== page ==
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FOR RELEASE: November 1, 2005
CONTACT: Pamela Williams
Office of Communications
405/271-5601

Control Your Diabetes For Life
November is Diabetes Month

During November, National Diabetes Month, the Oklahoma State Department of Health (OSDH) Diabetes Prevention and Control Program is urging persons with diabetes to “Control Your Diabetes For Life.” Managing the ABCs of diabetes will help lower your chances of having a heart attack, stroke, or other diabetes problems, according to OSDH public health officials. The ABCs of diabetes include managing your A1C (blood glucose or sugar), blood pressure and cholesterol.

The problem of diabetes continues to rise both nationally and in Oklahoma, with more than 220,000 Oklahomans identified as having the disease, and many more undiagnosed. Nationally, an estimated 20.8 million Americans have diabetes.

Diabetes is a long-term disease in which the body does not produce enough insulin, or the insulin made is not well used by the body. Out-of-control diabetes can lead to complications such as heart disease and stroke, blindness, kidney problems, amputations, nerve damage, and death. Therefore, it is vital that people with diabetes control their diabetes for life.

“Controlling your diabetes involves learning about diabetes, knowing your diabetes ABCs, managing your diabetes, and getting routine care,” said OSDH Chronic Disease Service Chief Adeline Yerkes.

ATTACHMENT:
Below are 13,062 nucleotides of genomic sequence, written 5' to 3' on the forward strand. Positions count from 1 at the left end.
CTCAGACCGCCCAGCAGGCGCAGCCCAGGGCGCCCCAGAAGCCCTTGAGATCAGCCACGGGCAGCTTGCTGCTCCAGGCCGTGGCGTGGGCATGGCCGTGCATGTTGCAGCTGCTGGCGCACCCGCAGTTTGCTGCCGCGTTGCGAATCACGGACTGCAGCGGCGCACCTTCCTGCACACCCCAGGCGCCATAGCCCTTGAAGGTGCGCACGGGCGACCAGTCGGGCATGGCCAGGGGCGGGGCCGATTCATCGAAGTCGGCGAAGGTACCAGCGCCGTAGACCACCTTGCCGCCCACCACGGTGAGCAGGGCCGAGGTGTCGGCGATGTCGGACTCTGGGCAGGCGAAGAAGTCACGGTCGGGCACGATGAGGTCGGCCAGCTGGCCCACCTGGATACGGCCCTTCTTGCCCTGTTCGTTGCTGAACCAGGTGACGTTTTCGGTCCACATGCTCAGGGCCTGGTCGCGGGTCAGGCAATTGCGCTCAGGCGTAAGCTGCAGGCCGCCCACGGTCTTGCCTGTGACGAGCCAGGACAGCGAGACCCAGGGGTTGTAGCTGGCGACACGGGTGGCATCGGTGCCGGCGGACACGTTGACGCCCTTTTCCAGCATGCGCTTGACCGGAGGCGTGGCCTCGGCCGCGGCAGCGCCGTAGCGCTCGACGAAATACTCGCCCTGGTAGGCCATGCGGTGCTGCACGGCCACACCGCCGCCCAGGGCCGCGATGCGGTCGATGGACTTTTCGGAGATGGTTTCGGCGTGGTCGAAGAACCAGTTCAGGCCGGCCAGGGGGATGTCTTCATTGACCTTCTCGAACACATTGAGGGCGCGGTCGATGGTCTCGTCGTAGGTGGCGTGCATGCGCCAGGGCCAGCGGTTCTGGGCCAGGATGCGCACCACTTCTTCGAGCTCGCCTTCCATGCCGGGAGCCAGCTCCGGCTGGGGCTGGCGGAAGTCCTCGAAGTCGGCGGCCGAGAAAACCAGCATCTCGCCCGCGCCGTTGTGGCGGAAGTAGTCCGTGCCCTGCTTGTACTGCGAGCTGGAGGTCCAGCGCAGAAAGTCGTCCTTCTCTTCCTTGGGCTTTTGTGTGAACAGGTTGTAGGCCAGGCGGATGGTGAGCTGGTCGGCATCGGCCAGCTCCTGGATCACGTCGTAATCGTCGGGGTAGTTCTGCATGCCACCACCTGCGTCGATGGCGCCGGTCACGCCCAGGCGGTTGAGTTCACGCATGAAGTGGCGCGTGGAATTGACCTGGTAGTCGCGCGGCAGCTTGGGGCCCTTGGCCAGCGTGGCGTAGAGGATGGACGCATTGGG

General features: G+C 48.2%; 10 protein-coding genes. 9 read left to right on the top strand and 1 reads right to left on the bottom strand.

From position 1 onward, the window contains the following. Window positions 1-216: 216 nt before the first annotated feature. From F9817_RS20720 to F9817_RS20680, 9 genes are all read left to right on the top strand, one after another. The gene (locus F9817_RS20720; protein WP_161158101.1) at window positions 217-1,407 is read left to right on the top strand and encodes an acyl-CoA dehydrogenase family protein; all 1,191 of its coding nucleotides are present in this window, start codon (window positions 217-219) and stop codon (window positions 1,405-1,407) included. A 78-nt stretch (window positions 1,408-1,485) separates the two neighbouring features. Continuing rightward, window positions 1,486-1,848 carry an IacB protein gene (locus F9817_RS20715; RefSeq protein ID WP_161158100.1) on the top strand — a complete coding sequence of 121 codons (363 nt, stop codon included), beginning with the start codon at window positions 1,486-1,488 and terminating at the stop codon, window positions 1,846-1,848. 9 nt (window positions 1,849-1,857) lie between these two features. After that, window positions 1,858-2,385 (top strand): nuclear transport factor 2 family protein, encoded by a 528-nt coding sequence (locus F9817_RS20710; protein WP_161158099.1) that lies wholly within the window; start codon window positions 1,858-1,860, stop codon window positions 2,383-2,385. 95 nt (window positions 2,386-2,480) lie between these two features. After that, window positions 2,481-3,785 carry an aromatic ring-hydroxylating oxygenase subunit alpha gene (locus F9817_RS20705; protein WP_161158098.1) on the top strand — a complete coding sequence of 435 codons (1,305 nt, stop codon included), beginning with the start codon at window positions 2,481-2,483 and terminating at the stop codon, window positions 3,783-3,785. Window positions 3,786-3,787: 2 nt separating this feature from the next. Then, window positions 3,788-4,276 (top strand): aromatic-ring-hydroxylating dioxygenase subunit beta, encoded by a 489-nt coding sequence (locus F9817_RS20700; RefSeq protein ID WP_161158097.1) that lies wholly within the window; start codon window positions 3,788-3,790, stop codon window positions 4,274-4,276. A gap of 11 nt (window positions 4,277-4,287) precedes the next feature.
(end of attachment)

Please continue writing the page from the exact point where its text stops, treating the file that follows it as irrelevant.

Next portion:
“People with diabetes need to eat right, stay active, and take their medication. They need to keep their blood glucose, blood pressure, and cholesterol under control,” Yerkes emphasized.

Health experts advise that being active in managing your diabetes is crucial to identifying and treating potential problems early. Persons with diabetes should work with their health care team, friends and family for help in controlling their diabetes.

People with diabetes are also urged to:

  • check your blood glucose as often as prescribed,
  • stop smoking,
  • reach and maintain a healthy weight by losing small amounts over time,
  • eat the right portions of healthy foods as prescribed,
  • get 30 to 60 minutes of physical activity most days of the week,
  • take medication as prescribed by your health care professional,
  • see your dentist, and
  • check your feet everyday for cuts and sores.

For more information about the importance of controlling your diabetes for life, visit: http://www.ndep.nih.gov.

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